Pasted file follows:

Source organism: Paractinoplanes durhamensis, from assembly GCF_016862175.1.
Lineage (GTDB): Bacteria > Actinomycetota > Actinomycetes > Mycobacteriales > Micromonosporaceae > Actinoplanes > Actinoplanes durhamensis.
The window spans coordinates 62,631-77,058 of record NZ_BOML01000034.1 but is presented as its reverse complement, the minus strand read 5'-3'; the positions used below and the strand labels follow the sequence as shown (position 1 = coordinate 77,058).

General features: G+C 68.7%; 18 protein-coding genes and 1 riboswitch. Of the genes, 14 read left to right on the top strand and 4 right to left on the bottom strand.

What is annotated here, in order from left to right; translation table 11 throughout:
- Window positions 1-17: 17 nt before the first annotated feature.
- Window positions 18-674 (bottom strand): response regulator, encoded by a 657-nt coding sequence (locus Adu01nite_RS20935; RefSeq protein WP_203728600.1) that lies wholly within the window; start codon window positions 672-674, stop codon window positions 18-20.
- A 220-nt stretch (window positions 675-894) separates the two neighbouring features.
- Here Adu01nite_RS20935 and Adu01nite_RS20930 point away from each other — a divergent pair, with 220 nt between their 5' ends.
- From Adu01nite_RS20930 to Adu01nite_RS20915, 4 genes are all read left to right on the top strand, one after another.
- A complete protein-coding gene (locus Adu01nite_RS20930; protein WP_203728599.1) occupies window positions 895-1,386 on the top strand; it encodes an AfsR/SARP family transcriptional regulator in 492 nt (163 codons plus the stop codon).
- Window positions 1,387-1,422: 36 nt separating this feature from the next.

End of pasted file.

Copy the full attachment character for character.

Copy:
Source organism: Paractinoplanes durhamensis, from assembly GCF_016862175.1.
Lineage (GTDB): Bacteria > Actinomycetota > Actinomycetes > Mycobacteriales > Micromonosporaceae > Actinoplanes > Actinoplanes durhamensis.
The window spans coordinates 62,631-77,058 of record NZ_BOML01000034.1 but is presented as its reverse complement, the minus strand read 5'-3'; the positions used below and the strand labels follow the sequence as shown (position 1 = coordinate 77,058).

General features: G+C 68.7%; 18 protein-coding genes and 1 riboswitch. Of the genes, 14 read left to right on the top strand and 4 right to left on the bottom strand.

What is annotated here, in order from left to right; translation table 11 throughout:
- Window positions 1-17: 17 nt before the first annotated feature.
- Window positions 18-674 (bottom strand): response regulator, encoded by a 657-nt coding sequence (locus Adu01nite_RS20935; RefSeq protein WP_203728600.1) that lies wholly within the window; start codon window positions 672-674, stop codon window positions 18-20.
- A 220-nt stretch (window positions 675-894) separates the two neighbouring features.
- Here Adu01nite_RS20935 and Adu01nite_RS20930 point away from each other — a divergent pair, with 220 nt between their 5' ends.
- From Adu01nite_RS20930 to Adu01nite_RS20915, 4 genes are all read left to right on the top strand, one after another.
- A complete protein-coding gene (locus Adu01nite_RS20930; protein WP_203728599.1) occupies window positions 895-1,386 on the top strand; it encodes an AfsR/SARP family transcriptional regulator in 492 nt (163 codons plus the stop codon).
- Window positions 1,387-1,422: 36 nt separating this feature from the next.